The program has what is considered an extremely high success rate of helping people lose weight and keep it off. That success rate: around 30%.
* * *
Isaac Jourden is the author of the novel Petty, which on the surface is about a young aspiring con artist working in an amusement park, but actually about a bunch of assholes trying to figure out how to be adults. His interests include board games, writing, cooking, Doctor Who, and being a parent. He writes occasionally on these topics at

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My Kid’s Bad Behavior Made Me a Better Parent

By April 23, 2015 Family and Friends, Le Guppy, Motherhood
Little girl laughing and playing at the beach

For a while, Harper’s been struggling with what we refer to as random bouts of bad behavior. On the whole she’s always been pretty level-headed. In fact she never threw a single temper tantrum until she was well past the 4 year mark. Mostly it made being a mom pretty easy. Sure there were sleepless nights and that time when she puked up hotdog all over me. And once she took off in a full sprint at Disneyland. She is kind, energetic, and empathetic. She is curious and interested.  She is very spirited, very opinionated. She gets that from her mama but she was early to talk and her vocabulary is fairly extensive. She is able to tell us how she feels and what she needs.

But for a while, she didn’t. She was suddenly none of those things. She was difficult, disruptive, and dare I say a little mean. She didn’t care how anyone around her felt. And the littlest request of correction was sending her into what can only be called a fit of rage. No person or item was safe or spared. I’m embarrassed to say it would usually end in yelling, on her part and mine. And tears, for both of us. It was exhausting. I felt like a bad mom, and she felt like a bad kid.

The problem was me. Yeah, I’m admitting it. Publically and hesitantly. There are a lot of parental checkpoints I pass through with proficiency. Every night I check her teeth for stray sugarbugs. I dutifully hold her in my lap as she weeps through vaccinations. She eats her vegetables and likes them. I avoid red dye and processed foods. I make her play outside and limit how much time she spends in front of the TV. Check, check, check. I hug her and kiss her and tell her I love her every single day. Flying colors. What was missing was my time. Undivided time.

I cannot even begin to fathom the amount of times I’ve answered her requests with “Not right now.” or “I’m too busy.” I am busy. I’m a writer and I run my own fledgling photography business . Even so that’s not a good excuse when your child is so desperate for 100% of your attention that they will get it by any means necessary. It wasn’t until I heard her talking to her imaginary friend Lucy on her imaginary cellphone that I put the jigsaw pieces together. I was tapping away on the computer on the living room but I could hear the sounds of Harper playing in her room. Legos forming castles and space ships. Tiny pots and pans clanking together and then clear as the bell “I can’t play with you right now. Don’t you see how busy I am with these emails?” punctuated with an annoyed huff. She nailed it. I could hear every perfect intonation as though it was straight from my own mouth.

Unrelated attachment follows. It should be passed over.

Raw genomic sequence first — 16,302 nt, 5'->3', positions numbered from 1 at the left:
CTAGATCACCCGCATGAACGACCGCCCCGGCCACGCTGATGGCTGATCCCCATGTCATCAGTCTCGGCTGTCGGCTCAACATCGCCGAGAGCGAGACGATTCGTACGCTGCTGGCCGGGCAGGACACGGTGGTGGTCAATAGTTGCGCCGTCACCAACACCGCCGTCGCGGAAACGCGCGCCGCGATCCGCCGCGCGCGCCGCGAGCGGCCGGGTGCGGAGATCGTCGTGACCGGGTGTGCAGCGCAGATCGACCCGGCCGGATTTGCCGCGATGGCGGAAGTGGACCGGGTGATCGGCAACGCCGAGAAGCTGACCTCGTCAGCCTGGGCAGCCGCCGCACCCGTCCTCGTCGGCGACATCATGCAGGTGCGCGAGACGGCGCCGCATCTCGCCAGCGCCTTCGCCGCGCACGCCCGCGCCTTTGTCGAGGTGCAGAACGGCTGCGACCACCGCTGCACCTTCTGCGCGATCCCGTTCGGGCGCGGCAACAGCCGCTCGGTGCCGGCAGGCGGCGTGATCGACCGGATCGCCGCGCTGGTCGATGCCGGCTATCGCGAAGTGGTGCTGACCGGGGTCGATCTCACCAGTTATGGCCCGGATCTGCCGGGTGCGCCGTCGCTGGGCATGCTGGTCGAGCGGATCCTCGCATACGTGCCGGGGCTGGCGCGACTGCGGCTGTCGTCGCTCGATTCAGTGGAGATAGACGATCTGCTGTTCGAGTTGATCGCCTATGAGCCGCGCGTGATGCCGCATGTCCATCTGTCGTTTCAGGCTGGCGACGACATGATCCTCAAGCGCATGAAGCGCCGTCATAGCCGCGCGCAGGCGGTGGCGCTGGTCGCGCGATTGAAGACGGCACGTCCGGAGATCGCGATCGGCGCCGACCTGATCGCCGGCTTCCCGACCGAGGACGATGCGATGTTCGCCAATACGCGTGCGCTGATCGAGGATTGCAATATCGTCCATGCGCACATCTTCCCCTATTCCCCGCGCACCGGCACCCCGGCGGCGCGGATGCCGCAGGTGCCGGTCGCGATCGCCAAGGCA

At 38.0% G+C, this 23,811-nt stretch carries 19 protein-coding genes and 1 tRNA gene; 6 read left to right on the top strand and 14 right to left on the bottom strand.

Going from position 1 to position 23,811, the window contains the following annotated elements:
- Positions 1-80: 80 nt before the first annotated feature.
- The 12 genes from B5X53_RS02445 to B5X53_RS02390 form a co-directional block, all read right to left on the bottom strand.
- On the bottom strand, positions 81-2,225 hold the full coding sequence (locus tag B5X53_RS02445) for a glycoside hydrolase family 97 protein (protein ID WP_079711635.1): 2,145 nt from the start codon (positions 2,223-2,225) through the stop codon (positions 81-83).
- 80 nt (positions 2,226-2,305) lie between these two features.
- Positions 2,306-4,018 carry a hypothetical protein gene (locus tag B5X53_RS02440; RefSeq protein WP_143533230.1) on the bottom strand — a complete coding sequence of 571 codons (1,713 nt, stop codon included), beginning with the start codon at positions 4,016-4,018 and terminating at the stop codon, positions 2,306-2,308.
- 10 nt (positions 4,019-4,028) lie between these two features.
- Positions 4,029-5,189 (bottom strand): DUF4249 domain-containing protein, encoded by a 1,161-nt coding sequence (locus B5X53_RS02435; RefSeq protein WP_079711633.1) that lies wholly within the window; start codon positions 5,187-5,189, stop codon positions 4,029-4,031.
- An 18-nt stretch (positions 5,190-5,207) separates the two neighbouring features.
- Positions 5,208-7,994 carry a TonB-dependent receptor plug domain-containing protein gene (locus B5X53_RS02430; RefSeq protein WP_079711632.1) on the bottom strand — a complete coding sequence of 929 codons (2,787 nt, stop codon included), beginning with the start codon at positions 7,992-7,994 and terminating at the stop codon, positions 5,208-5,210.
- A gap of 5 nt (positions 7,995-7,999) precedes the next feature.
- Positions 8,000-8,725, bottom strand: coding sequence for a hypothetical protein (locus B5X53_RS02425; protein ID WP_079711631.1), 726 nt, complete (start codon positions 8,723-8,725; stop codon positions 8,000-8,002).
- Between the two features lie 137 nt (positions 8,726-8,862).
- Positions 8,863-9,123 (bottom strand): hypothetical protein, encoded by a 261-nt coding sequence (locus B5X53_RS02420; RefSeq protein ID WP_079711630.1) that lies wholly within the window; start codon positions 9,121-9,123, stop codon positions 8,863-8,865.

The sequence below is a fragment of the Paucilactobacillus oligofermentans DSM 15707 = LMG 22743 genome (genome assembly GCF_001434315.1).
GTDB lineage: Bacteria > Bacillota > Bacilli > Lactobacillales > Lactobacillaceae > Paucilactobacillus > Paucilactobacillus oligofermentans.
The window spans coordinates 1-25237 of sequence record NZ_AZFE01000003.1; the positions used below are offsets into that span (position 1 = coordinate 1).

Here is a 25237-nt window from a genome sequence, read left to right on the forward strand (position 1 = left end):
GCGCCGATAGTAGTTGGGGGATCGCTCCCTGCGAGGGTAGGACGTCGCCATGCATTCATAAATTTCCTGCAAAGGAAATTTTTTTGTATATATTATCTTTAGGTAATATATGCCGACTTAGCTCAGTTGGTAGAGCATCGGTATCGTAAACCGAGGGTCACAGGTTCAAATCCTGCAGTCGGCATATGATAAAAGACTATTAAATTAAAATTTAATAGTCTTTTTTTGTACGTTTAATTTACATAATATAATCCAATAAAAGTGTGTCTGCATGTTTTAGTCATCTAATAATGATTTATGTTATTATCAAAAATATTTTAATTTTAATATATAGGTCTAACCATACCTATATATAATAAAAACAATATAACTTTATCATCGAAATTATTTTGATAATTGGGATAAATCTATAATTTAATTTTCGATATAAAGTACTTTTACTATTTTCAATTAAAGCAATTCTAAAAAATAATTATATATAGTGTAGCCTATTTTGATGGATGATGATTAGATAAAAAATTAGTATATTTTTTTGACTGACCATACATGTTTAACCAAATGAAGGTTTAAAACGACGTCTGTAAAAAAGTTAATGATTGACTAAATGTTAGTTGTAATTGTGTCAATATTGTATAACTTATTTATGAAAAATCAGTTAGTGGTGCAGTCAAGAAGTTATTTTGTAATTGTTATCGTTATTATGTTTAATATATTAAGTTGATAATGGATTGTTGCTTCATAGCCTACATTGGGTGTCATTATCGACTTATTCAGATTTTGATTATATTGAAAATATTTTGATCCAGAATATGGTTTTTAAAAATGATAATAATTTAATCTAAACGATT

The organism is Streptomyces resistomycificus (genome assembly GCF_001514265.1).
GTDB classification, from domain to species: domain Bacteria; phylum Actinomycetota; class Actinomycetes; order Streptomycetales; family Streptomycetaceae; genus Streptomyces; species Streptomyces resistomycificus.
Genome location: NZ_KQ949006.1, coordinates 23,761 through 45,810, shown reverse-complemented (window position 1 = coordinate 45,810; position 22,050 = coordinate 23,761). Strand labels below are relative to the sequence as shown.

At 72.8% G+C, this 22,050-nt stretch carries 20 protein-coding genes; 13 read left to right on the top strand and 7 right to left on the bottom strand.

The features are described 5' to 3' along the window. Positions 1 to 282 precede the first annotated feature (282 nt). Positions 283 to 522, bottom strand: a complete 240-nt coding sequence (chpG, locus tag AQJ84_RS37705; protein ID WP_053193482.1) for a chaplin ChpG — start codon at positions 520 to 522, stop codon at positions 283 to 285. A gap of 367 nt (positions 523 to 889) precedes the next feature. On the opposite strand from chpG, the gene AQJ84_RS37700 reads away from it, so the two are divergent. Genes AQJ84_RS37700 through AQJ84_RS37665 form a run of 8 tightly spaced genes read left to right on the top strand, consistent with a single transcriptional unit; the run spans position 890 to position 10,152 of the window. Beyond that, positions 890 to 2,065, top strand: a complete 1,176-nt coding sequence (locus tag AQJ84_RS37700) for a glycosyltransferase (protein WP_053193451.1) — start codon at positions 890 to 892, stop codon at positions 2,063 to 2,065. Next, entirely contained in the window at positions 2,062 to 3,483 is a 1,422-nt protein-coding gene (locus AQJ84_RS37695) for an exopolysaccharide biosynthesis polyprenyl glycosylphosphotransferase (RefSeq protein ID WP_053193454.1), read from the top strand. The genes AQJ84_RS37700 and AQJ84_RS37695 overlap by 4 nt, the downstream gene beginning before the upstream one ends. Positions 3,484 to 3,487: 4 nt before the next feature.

The next time she threw a temper tantrum. I hugged her. I didn’t yell and I didn’t exile her to the designated time out spot on top of the washer. She was angry and she struggled and then her ever lengthening arms wrapped around my neck in reciprocation. A tiny little olive branch in the middle of an overwhelming storm. When she calmed down we talked. We talked about being angry and being sad. We talked about what reactions are acceptable and which ones aren’t. Later that day as I attempted to coax her into nap, a battle in and of itself, she curled into me, cheeks still tear damp and whispered “I’m sorry, Mama.” so softly and sweetly that I had to strain to hear it, even in the dark quiet of my bedroom.

Four is hard. Her body is growing. She is getting taller and smarter. Her life and schedule are more complicated. Her brain is expanding and her reality is forming. And it wasn’t about me. I was so angry that she wasn’t listening, that I forgot to listen. I had expected grown up behavior from my four year old and when I didn’t get it, I assumed she was doing it to punish me for my shortcomings as a parent. She wasn’t, she was just asking for what she needed in a fail proof way, by acting crazy.

I’ve adjusted my work schedule so when she’s home I wait until she’s drooling into her Scooby Doo pillow pet to settle in with projects that require large chunks of time. Outside of a few emails, clients have to wait their turn. We are working on communicating but even when upset, her outbursts are tiny sparks in comparison to the infernos they were just a few weeks ago. She can still be a real peach and I think that’s part of the age.  Like I said four is hard but it won’t always be like this. In fact in a few months she will be in kindergarten 5 days a week and I will miss these meandering days full of playdoh and laundry basketball and chasing down the ice cream truck before her dad gets home from work. For now, I am embracing 1000 daily questions and pleading eyes begging me for one more round of lava boat. I’m listening this time. Pinky promise, sealed with a kiss.